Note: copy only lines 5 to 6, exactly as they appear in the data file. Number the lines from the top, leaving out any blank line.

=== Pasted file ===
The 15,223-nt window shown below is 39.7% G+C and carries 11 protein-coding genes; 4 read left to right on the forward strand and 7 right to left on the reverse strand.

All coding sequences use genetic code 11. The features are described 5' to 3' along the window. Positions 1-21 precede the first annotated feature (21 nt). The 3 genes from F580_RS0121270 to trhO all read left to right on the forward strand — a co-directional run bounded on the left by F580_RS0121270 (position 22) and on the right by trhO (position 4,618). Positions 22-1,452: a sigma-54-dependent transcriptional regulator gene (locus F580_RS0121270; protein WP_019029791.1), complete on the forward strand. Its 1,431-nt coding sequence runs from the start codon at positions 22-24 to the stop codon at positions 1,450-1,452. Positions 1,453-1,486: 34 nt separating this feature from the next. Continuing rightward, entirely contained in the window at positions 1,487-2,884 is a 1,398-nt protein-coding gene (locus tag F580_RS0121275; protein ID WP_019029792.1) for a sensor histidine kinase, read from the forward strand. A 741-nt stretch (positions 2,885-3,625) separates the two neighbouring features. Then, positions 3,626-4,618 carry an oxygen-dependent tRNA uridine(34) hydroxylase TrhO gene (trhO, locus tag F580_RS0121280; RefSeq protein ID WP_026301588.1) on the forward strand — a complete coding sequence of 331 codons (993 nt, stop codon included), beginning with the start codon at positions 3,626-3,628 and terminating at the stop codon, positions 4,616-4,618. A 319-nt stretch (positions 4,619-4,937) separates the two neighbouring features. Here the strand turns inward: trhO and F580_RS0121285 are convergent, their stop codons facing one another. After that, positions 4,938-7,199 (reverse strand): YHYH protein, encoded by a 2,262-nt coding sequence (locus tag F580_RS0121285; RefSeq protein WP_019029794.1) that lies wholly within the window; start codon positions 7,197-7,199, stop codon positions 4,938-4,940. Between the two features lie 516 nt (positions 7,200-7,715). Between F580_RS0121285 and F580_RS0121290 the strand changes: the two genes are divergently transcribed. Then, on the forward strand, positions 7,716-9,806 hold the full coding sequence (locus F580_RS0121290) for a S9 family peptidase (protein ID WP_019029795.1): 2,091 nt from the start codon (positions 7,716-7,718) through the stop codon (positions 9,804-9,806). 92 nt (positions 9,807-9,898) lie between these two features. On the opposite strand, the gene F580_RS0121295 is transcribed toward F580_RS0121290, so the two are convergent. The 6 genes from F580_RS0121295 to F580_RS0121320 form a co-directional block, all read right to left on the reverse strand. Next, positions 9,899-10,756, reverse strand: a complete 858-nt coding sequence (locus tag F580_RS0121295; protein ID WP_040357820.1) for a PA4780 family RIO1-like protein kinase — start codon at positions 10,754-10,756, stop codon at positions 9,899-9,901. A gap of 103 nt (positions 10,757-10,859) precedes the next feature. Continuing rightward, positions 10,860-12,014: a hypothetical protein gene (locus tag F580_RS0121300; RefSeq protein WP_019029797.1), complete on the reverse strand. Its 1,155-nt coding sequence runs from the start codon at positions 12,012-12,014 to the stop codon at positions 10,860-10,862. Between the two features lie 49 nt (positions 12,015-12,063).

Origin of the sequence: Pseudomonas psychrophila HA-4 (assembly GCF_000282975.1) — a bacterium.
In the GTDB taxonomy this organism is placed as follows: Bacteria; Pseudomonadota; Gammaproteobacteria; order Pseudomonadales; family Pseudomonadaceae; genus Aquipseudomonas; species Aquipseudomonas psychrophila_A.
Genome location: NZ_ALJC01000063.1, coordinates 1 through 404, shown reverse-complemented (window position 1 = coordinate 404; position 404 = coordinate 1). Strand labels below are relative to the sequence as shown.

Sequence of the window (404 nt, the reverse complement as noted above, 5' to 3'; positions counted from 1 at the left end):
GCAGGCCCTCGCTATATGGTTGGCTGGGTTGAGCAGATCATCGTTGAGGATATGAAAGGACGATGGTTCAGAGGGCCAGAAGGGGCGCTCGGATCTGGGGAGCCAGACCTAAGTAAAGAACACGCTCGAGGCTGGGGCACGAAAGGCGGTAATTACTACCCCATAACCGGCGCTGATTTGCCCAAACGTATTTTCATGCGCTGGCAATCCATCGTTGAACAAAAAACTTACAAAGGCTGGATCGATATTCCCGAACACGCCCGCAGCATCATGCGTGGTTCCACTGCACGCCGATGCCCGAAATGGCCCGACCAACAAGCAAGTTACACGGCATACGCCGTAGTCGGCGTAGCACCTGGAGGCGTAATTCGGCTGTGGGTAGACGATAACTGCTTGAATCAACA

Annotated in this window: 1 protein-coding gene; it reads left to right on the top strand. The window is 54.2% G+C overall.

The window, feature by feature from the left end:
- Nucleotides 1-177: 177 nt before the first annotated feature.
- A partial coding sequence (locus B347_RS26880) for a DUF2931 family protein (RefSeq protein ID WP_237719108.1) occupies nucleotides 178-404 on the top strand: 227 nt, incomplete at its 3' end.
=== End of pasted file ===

Genome location: NZ_ALJC01000063.1, coordinates 1 through 404, shown reverse-complemented (window position 1 = coordinate 404; position 404 = coordinate 1). Strand labels below are relative to the sequence as shown.

Sequence of the window (404 nt, the reverse complement as noted above, 5' to 3'; positions counted from 1 at the left end):